Q&A: Adrian Grenier talks creating a monster with Teenage Paparazzo, becoming a pap, and life on Entourage

Photo by Stephen Lovekin/Getty Images
Photo by Stephen Lovekin/Getty Images

We know him best as Vinny Chase, the doe-eyed lead from HBO’s Entourage. But recently, Adrian Grenier added something new to the equation as a documentary film maker. It started when he was dealing with the paparazzi–a part of daily life for him in LA–when he noticed one of the shutterbugs was surprisingly young. As in, 13-years-old and still young enough to look cute in a Justin Bieber haircut. Austin Visschedyk, the pre-pubescent who realized he could make a whole lot more cash staying out til 4 a.m. snapping pics of Paris and Lindsay than, say, keeping a paper route. He would become the subject of Grenier’s intrigue and his next film, Teenage Paparazzo. We had a chance to chat with Grenier about making the kid famous, his own relationship with the paps, and, because we couldn’t resist, we talked Entourage.

On making the kid famous: “Well, yeah, I didn’t expect it, but I guess on some level, I guess I was teaching–or at least learning from myself and at the same time trying to teach him how best to be famous. If you’re going to be famous, do it the right way, with grace and humbleness and self-reflection, and don’t take it for granted.”

On creating a monster: “Yeah, but at the same time that little monster who was so intriguing, he’s a great star–he’s a star! He’s like something you’d see in a Spielberg film. Exploit him. [laughs]”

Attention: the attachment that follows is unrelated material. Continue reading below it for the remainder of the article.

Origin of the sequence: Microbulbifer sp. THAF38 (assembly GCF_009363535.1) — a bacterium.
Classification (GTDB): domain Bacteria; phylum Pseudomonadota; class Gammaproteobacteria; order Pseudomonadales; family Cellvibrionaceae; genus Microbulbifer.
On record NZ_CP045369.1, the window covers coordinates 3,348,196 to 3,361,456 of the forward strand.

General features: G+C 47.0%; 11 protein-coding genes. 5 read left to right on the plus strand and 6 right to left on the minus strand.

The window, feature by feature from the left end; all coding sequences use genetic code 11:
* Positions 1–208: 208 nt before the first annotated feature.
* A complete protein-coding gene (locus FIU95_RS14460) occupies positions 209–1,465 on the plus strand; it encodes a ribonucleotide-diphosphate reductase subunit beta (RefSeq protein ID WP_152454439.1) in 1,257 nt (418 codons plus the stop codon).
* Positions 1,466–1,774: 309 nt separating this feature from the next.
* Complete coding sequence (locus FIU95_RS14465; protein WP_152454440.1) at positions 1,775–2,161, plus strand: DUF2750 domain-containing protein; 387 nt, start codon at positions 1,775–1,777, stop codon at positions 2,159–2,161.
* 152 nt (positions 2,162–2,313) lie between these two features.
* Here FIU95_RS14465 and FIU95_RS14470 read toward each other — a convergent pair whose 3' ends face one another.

So did he like the kid? “I gotta say, I was a bit intimidated by him, he was a bit–I didn’t know how to control him. I was literally chasing him around.”

On getting TMZ to comment in the film: “Yeah, well I had a hard time. I called Harvey Levin and tried to get an interview and he couldn’t do it cause he was booked up until 2012. [What if] TMZ alone is like the cause of 2012…2012 implosion?

On grabbing a camera and becoming a pap: “It touched this primal side of you where there’s this chase, the hunt and that’s undeniably exciting and wonderful. And they get that rush every day. It’s more than a lot of people can say about their daily jobs. It’s hard to judge them on that. And also if they’re just trying to make some money, make a living, support their children, often, and a lot of these guys are out of jail with criminal records, so they [may] have a harder time getting a legitimate job. So it sort of makes sense to me.”

Does he still let the paps take his picture? “No. Now I just call them by their name and go ‘Okay Joe! Get outta here, Joe!'”

On his current relationship with Austin: “Yeah, it’s evolved into…he doesn’t really take my picture anymore, he’s totally not interested. I mean, he could get so many embarrassing photos of me, but he has new interest. And I think partly because that chase element is gone. With a lot of the paparazzi too, there’s less urgency. There’s nothing to capture because I’m right there in front of them, speaking plainly.”

On life after Entourage: “I want to make one more documentary at least. One at a time. And them I have a couple features that I’m developing but I don’t know. They’re hard so it’s going to take a while.”

On how Entourage went this season: “I have to say that I’m happy to be able to do something different, so it’s been enjoyable on an acting level and it’s nice to see some change in Vince. Vince is always the cool even guy who supports his brothers but it’s Vince’s turn.”

On Entourage ending: “Um end? What?”

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